Japan Airlines bankruptcy
Japan Airlines is expected to file for bankruptcy tomorrow, as speculation intensifies over which of its two U.S. suitors, Delta Air Lines or American Airlines, will be chosen to aid its rehabilitation.
Seiji Maehara, Japanese transport minister, said on Friday that Tuesday would be “X day” for JAL – the day a state-controlled corporate turnround body announces a plan to rebuild what is still Asia’s largest carrier by revenues, in spite of massive debts.
The first step in that process is a “pre-packaged” bankruptcy similar to that employed last year by General Motors, according to people familiar with the situation. JAL lost more than Y130bn ($1.4bn) in the six months to September and is more than Y1,400bn ($15.3) in debt.
A bankruptcy filing would make JAL, the country’s flag carrier which was founded in 1951, one of Japan’s largest corporate failures. The current record for a non-financial company is held by the Mycal department store group, which folded in 2001 with Y1,550bn ($17bn) in liabilities.
The government has pledged to keep JAL flying during its court-protected restructuring. The Enterprise Turnaround Initiative Corporation, which was given the task of formulating a rescue plan in October, is expected to provide some Y300bn ($3.2bn) in new capital and to arrange a Y600bn ($6.6bn) credit line for the carrier.
JAL was privatized in 1987 but fell into trouble when Japan’s stock and property bubble burst at the start of the 1990s. Its problems were exacerbated by the September 2001 terrorist attacks, the Iraq war, the Sars epidemic and the 2008 financial meltdown.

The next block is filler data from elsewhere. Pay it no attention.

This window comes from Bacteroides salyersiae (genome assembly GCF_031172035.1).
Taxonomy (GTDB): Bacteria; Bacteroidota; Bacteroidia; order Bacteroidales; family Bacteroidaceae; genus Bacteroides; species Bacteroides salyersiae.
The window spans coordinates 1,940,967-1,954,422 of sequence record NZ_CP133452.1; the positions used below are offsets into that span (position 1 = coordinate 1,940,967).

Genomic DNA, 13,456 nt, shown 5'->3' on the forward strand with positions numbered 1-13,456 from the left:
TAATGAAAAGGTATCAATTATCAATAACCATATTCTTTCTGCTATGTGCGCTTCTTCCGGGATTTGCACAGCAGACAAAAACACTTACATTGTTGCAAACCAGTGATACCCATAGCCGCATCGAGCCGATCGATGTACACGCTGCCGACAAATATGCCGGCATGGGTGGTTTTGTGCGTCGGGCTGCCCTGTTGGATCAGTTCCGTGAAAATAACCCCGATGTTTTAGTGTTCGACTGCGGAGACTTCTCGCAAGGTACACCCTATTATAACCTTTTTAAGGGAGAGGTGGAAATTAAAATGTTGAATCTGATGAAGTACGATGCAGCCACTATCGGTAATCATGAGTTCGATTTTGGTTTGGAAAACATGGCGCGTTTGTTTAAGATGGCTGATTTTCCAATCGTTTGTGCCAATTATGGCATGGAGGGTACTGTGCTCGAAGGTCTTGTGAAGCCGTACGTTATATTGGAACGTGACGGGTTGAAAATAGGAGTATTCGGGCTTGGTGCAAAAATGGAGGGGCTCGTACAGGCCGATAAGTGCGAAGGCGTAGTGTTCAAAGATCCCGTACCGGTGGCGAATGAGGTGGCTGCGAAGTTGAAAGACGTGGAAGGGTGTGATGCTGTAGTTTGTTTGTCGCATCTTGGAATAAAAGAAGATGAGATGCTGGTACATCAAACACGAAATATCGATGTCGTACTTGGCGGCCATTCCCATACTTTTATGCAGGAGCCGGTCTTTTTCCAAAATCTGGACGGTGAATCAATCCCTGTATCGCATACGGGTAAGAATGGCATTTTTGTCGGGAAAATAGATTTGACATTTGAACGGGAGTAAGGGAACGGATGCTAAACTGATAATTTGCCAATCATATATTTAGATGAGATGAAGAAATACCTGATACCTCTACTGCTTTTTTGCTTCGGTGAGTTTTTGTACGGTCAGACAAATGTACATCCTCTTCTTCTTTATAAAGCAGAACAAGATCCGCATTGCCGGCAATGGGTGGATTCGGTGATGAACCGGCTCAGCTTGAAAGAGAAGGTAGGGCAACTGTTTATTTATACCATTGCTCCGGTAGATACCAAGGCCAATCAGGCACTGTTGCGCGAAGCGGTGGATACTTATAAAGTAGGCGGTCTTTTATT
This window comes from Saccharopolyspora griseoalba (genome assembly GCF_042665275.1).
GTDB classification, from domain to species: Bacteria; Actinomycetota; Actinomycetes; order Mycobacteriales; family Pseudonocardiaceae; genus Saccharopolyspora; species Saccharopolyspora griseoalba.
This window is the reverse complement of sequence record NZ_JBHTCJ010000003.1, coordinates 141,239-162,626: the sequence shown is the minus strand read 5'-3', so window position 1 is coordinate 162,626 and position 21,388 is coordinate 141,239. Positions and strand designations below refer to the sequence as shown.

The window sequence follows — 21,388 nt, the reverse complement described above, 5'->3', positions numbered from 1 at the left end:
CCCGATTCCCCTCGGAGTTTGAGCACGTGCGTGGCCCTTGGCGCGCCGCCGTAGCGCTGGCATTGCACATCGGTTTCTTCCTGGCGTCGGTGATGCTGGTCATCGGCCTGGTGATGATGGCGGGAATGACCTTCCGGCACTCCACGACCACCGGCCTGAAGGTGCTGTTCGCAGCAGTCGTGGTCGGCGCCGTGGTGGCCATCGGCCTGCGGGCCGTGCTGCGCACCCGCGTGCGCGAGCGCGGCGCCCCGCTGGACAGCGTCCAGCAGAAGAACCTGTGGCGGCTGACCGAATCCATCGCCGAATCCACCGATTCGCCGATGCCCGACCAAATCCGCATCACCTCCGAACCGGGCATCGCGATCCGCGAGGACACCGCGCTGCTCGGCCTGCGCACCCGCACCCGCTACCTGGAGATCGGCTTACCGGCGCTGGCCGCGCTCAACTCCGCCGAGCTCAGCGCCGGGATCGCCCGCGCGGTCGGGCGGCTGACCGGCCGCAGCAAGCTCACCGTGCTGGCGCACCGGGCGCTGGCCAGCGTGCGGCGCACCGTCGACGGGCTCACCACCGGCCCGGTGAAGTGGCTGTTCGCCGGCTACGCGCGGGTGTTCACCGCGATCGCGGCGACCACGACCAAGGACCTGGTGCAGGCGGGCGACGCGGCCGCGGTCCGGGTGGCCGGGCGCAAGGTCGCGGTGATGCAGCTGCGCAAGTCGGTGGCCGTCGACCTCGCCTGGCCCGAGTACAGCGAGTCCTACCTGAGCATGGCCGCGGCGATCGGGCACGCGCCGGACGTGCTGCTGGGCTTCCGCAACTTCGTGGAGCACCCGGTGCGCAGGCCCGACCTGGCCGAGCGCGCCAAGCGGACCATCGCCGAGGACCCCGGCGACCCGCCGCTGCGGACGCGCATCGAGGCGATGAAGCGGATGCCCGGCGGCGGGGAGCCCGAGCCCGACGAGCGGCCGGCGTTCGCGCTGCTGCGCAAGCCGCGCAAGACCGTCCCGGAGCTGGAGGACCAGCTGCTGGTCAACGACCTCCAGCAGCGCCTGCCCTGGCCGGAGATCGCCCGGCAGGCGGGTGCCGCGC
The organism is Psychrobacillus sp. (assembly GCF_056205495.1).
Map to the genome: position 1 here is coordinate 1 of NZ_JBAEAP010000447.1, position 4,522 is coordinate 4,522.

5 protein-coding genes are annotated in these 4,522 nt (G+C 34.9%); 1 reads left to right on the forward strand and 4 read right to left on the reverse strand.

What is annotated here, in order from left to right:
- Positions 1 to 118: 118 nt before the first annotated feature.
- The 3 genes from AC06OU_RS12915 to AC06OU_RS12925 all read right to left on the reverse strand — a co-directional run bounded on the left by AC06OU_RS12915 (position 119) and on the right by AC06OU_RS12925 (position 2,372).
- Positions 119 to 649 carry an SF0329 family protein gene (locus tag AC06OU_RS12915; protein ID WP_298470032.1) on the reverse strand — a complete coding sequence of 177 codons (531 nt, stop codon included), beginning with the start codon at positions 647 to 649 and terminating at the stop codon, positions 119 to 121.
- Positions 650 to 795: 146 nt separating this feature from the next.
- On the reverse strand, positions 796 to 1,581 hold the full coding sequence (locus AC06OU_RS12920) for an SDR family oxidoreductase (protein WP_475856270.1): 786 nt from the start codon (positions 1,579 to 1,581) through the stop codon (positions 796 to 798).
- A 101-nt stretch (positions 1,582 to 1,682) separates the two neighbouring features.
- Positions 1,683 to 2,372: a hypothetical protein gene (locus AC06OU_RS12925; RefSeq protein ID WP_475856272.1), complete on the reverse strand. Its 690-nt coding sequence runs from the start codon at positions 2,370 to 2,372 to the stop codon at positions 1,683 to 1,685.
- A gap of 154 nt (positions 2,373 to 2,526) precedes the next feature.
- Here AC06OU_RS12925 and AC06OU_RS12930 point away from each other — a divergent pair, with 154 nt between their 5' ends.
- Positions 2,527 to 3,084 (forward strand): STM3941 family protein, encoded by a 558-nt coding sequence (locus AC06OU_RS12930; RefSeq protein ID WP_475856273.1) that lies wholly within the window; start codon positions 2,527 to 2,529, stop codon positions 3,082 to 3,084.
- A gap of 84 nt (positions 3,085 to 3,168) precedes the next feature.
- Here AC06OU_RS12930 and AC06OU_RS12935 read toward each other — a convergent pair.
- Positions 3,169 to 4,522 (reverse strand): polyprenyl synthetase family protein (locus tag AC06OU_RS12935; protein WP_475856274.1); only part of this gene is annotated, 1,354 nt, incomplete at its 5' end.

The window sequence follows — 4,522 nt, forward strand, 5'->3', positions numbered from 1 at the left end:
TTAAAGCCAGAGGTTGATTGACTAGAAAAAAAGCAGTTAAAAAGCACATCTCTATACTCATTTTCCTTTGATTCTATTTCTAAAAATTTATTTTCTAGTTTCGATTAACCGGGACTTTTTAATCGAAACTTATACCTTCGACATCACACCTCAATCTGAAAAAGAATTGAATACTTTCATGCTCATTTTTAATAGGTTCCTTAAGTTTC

JAL’s strong links to China and other Asian destinations have nevertheless made it an attractive ally for U.S. carriers.
The Yomiuri newspaper reported at the weekend that JAL executives had accepted a proposal from Delta to leave American Airlines’ Oneworld alliance and join Delta’s rival SkyTeam grouping. Representatives from all three airlines said talks were ongoing.
Such a move would be a heavy blow to American, which relies on code-sharing and feeder traffic from JAL to bolster its otherwise sparse Asian network, as well as to Oneworld, which includes British Airways.
Delta, the largest U.S. carrier, already operates a large hub at Tokyo’s Narita airport and is believed to have the support of officials in the Japanese transport ministry. American, for its part, has argued that a Delta-JAL tie-up would be too dominant on U.S.-Japan routes and could be blocked by U.S. regulators